So, I just got out of the newest remake of "The Karate Kid," starring Jaden Smith, who until Saturday, I only knew as Will Smith's cocky, self-righteously complacent, 12-year-old son.
I have to tell you I was really conflicted when getting ready to see this movie, because I knew it would have things in it that I both love -- and find really, really annoying.
On one hand, I love "The Karate Kid" series, because it was one of those movies that defined childhood in the 1980s. I can't remember running into one kid on the playground who didn't attempt a "crane kick," at least once after seeing the original, 1984 version of the movie, starring Ralph Macchio as "Daniel-san" and Pat Morita as the wise "Mr. Miyagi."
Kids attempting to "crane kick" bullies was probably the number one cause of playground beat downs in the 1980s. However, the movie inspired a generation of young people to learn martial arts, encouraged millions to sing Peter Cetera's "Glory of Love" at karaoke, and inspired people, like me, to actually live and work in Japan to see what the country is like from an insider's perspective.
On the other hand, I had negative opinions of Jaden Smith from the get-go of this new Karate Kid adventure.
My negative opinions of Jaden Smith first developed after an interview he and the Smith family did on "The Oprah Winfrey Show" a few years ago. For somebody who was barely out of diapers, he just came off like a smug jerk with an unearned since of accomplishment.
However, I stopped hating Jaden Smith after I saw the new Karate Kid movie, not because I don't think he's spoiled, but because the young Smith finally has something that he can, and should be, proud of.
The new movie creates a very intimate portrait of China, very different from the usual bird's-eye views of the Shanghai skyline, or Tiananmen Square. This movie shows what Beijing looks like on the ground, gives people an idea of how normal Chinese people spend their time, and doesn't fall into the trap of making Asians all look the same.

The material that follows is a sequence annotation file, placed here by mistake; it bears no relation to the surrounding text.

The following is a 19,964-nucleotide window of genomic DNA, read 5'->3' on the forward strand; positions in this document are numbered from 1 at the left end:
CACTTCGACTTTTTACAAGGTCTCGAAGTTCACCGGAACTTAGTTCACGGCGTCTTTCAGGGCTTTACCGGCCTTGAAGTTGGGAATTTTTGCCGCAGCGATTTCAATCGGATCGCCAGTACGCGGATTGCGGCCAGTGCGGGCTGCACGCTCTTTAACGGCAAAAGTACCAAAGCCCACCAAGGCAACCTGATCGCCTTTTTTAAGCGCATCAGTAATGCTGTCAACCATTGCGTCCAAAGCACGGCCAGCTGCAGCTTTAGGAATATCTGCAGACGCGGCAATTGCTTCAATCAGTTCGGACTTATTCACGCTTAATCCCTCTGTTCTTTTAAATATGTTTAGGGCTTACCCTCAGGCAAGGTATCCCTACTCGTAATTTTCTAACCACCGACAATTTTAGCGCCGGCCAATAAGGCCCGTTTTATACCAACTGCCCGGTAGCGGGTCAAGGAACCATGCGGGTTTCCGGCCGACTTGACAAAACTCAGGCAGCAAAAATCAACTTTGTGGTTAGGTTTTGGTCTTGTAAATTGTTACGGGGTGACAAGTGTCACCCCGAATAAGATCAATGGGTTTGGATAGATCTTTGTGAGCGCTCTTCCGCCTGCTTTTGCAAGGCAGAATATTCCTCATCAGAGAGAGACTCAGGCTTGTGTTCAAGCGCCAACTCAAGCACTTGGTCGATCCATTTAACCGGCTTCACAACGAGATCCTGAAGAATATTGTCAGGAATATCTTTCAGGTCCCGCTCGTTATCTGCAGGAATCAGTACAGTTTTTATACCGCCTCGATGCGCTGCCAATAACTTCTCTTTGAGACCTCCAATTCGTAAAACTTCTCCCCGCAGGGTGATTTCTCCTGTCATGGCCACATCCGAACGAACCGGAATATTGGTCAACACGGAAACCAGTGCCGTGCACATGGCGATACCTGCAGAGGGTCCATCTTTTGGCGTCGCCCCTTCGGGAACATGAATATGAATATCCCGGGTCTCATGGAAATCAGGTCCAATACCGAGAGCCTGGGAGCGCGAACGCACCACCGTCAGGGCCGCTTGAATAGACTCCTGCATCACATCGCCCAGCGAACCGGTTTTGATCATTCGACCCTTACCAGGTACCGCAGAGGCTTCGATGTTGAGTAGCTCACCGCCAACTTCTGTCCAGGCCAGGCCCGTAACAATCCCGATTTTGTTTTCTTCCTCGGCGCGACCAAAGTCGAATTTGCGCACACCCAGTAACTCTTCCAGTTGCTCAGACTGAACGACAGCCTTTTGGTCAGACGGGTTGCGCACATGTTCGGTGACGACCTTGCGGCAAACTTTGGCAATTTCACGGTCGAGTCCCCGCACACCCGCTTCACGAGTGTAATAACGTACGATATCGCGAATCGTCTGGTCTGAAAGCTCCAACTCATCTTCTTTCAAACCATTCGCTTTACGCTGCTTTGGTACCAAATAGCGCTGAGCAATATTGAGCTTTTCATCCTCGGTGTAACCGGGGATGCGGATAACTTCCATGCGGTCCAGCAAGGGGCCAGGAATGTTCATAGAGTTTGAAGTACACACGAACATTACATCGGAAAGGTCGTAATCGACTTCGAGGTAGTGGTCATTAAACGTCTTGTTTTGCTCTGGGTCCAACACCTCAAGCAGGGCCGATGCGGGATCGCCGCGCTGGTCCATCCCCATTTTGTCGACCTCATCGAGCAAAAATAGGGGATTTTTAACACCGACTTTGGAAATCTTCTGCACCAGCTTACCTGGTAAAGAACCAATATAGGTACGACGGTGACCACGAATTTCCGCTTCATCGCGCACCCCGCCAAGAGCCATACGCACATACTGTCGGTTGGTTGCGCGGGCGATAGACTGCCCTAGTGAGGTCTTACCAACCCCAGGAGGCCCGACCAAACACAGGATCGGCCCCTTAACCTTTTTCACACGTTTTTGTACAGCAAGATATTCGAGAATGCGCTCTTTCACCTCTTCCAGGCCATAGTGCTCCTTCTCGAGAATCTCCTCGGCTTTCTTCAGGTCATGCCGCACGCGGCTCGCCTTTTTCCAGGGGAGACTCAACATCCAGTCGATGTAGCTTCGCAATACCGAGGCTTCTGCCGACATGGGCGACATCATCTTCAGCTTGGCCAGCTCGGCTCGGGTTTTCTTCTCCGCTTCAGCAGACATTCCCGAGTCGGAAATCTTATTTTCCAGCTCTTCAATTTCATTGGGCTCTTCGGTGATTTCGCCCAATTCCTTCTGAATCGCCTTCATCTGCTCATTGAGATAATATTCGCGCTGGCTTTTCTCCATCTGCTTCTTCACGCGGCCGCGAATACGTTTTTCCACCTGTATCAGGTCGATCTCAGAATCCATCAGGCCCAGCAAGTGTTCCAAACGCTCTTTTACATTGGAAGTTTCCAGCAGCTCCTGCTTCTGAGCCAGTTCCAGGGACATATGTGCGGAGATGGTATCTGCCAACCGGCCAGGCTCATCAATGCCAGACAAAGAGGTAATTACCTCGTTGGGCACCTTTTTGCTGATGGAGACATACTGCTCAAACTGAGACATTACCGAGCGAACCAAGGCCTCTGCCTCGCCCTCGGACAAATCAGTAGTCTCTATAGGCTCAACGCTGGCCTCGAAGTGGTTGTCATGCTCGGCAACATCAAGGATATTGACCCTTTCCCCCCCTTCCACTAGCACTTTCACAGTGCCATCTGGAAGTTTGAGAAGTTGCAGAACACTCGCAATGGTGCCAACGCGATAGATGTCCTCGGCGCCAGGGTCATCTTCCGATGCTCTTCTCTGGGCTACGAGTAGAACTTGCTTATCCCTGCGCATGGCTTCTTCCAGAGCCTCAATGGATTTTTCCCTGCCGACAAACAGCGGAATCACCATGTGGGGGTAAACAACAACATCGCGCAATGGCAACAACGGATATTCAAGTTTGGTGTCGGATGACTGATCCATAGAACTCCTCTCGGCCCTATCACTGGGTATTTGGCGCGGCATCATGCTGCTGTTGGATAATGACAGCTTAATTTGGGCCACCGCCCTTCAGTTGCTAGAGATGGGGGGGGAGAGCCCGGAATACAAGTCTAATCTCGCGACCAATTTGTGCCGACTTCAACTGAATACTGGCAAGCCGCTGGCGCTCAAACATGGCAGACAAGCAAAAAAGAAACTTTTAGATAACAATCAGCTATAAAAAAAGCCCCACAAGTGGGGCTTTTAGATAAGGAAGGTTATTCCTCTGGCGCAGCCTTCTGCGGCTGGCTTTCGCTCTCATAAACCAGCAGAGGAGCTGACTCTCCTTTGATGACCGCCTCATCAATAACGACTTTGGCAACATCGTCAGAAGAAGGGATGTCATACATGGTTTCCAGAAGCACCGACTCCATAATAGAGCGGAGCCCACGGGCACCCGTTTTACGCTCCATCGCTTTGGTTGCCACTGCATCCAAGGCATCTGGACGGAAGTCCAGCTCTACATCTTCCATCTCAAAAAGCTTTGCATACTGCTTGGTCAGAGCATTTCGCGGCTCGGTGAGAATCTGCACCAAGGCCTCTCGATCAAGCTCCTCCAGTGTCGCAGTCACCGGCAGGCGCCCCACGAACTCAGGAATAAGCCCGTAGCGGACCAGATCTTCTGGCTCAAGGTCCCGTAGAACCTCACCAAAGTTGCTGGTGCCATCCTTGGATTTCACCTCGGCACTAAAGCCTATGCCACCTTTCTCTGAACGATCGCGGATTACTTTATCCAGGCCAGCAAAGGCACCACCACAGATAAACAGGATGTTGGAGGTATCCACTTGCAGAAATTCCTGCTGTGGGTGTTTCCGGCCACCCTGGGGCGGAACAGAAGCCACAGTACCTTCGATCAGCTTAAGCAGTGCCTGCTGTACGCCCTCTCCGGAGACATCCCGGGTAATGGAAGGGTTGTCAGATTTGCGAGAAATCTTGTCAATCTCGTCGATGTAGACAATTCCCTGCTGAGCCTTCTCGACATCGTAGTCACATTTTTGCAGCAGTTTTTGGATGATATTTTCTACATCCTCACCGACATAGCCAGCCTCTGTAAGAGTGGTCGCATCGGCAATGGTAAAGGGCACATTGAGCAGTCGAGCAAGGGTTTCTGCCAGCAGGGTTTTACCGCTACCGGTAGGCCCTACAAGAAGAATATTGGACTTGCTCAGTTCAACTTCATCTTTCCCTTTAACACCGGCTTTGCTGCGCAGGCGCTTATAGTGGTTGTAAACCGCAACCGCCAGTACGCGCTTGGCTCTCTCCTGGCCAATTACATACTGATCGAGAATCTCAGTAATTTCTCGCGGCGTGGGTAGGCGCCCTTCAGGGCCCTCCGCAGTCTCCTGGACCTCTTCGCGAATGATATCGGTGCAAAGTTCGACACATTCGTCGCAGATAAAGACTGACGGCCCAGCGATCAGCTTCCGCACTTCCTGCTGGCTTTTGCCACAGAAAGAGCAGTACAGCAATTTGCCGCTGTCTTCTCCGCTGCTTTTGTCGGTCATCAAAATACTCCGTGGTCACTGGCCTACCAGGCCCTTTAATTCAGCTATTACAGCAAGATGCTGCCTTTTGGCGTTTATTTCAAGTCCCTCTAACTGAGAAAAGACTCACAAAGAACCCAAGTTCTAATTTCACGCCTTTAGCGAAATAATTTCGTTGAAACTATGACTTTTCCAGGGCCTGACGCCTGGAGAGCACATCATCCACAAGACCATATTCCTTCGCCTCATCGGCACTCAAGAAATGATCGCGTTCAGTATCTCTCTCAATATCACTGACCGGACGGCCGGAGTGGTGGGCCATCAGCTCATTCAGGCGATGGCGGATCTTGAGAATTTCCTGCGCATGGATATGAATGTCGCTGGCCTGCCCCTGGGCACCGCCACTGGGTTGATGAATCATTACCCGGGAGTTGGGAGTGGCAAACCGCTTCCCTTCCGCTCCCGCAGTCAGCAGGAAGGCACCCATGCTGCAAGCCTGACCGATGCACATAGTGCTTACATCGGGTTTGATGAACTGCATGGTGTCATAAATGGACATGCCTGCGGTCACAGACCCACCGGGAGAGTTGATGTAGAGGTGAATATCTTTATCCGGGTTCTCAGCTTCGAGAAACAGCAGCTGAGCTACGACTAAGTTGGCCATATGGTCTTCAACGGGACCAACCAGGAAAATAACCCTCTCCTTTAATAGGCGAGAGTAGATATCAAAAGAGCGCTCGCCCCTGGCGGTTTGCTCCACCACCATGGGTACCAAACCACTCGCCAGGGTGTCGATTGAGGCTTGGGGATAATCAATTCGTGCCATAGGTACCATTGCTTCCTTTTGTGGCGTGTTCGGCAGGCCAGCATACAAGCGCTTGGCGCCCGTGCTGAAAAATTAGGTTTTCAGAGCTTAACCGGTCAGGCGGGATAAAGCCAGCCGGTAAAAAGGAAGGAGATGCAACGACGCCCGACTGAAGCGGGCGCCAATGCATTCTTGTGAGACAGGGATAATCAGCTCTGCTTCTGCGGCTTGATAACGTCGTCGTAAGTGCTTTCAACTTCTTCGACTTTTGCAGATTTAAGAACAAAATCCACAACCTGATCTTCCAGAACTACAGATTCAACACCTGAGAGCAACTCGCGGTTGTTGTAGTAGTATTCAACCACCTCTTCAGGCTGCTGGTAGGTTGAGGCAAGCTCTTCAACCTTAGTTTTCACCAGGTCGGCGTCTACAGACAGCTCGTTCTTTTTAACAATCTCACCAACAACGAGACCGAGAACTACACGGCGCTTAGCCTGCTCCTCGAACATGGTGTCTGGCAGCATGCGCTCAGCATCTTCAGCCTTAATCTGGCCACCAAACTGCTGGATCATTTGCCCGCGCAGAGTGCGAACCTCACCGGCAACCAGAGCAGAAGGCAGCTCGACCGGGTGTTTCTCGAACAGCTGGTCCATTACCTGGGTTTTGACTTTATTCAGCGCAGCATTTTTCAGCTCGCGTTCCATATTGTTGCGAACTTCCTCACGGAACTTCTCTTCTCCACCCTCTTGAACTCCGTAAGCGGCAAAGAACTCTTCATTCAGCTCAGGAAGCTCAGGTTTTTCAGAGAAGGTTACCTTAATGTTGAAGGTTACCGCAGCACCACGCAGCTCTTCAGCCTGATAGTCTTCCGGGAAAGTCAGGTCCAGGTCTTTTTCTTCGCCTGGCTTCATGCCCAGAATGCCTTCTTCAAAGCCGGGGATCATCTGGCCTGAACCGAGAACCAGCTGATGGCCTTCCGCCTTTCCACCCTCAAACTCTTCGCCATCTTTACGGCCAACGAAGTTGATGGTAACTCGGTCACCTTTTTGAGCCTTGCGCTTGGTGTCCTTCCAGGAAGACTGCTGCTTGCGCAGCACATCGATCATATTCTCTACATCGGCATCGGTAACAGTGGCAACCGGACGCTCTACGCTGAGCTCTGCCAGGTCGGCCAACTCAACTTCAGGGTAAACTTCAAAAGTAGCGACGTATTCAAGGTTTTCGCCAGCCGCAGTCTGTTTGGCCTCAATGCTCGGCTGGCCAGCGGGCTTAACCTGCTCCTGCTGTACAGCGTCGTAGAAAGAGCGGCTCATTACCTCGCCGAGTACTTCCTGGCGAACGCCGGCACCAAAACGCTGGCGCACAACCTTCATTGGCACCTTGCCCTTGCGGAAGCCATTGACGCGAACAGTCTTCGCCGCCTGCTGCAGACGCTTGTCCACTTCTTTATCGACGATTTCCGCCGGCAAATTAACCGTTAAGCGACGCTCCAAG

Like many action movies, there are some obvious plot holes. The movie never truly addresses how the father of Dre Parker (played by Smith) died, or how his mother, Sherry Parker (played by Taraji P. Henson) is in China in the first place. Dre briefly mentions that his mother works for "the car company," but there isn't one frame of the movie that shows her at work, or even going to work.
When Dre touches down in China, he is immediately greeted by Harry (played by Luke Carberry), who gives him all of this great advice, and then completely disappears until almost the last frame of the movie when Dre is facing the school-yard bully in a kung fu showdown.
However, the martial arts aspect of the new movie is much more on point. Having Jackie Chan play "Mr. Han," a sort of new "Mr. Miyagi," definitely adds flair to the original teacher-student concept, and Chan's influence is felt in the movie's fight choreography. The fight scenes are crisp, impressive, and the young students perform stunts that would be difficult for many trained adults to pull off convincingly.
The thing I like most about the new movie is that it accomplishes what the original movie was able to do in terms of introducing a new culture, but it does so in a way that feels more genuine. Whether Smith continues to make good movies is yet to be seen, but this one, at least, is worth the price of admission.
Joel Hall covers government and politics for the Clayton News Daily. He can be reached via e-mail at firstname.lastname@example.org.